The Highly Destructive Pacific Deathwatch Beetle Is Considered The Most Serious Wood-Infesting Beetle Pest
The Pacific deathwatch beetle is part of group of wood-boring beetles widely known as powderpost beetles. They are common worldwide, but the Pacific deathwatch beetle is common in the southwest, and is considered by experts to be the most destructive and serious of the wood-infesting beetles. They can cause extensive structural damage to the wood and structures made with wood both in and around homes.
Pacific deathwatch beetles have an elongate, but also rounded, oval-shaped body with an enlarged hump that covers their heads. They are reddish brown to black in color and are around ¼ of an inch in length. Their larvae, which are the true culprits when it comes to the destruction of wood, are C-shaped and plump, with a creamy white coloring. The adult beetles lay their eggs directly in the natural pores and cracks of wood. When the larvae hatch, they bore into the wood, spending months and even years feeding and tunneling through the interior of the wooden structure. The larvae produce a fine, powder-like frass made up of wood particles and fecal matter from their feeding, which is packed tightly within the tunnels they create. This can sometimes make the wood appear blistered or uneven.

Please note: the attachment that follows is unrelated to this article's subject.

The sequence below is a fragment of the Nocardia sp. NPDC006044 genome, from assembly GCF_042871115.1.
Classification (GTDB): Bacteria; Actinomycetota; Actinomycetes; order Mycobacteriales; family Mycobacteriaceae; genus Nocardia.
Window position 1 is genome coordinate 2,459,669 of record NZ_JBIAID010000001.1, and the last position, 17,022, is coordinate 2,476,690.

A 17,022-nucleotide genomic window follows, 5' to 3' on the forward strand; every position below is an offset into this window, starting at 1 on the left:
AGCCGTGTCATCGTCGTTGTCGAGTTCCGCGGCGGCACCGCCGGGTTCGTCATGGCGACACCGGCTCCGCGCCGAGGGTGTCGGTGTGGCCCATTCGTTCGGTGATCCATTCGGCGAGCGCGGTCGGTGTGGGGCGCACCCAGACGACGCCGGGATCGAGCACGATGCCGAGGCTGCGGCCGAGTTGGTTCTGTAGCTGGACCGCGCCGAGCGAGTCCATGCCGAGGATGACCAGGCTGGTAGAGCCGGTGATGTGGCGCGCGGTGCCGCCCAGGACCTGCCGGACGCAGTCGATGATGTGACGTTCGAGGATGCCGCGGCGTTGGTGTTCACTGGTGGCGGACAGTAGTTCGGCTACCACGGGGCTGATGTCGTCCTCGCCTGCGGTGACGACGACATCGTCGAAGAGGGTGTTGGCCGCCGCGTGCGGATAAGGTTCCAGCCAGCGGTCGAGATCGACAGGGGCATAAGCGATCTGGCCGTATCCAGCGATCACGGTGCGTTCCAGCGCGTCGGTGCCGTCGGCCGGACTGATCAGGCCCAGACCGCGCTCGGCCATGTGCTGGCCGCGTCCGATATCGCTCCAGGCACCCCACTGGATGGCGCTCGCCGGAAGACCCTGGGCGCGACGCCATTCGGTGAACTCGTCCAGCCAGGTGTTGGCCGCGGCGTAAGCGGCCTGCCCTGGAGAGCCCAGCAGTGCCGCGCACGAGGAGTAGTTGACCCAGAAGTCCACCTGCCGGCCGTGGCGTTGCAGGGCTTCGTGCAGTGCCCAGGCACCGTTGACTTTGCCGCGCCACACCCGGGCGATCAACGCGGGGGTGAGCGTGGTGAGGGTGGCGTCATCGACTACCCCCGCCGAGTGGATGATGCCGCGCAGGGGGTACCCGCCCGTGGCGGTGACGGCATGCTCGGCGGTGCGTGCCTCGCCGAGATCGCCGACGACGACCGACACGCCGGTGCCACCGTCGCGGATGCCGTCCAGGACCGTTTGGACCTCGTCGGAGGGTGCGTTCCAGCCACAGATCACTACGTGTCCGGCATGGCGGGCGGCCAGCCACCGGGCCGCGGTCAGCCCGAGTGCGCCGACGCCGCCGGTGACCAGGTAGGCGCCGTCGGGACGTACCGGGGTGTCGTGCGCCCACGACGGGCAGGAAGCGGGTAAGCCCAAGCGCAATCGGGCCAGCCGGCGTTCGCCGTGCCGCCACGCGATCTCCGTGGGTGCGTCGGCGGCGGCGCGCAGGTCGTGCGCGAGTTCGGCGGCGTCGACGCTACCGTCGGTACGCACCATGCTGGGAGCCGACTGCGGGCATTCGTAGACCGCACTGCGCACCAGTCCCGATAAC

This powder is one of the first telltale signs of an infestation of Pacific deathwatch beetles. This fine powder gets pushed out of the numerous small holes the larvae create when they begin boring into the wood, which can be seen as little piles on floors, furniture, or the ground. These larvae can bore extensively throughout wood as they are feeding, leading to the weakening, disintegration, and even collapse of the wooden structure as long as the infestation goes unnoticed. As these larvae will spend months and sometimes years tunneling through wood, infestations of the Pacific deathwatch beetle can be very serious, with extensive structural damage to the wood in and around the infested home.
Have you ever discovered an infestation of wood-boring beetles in your home?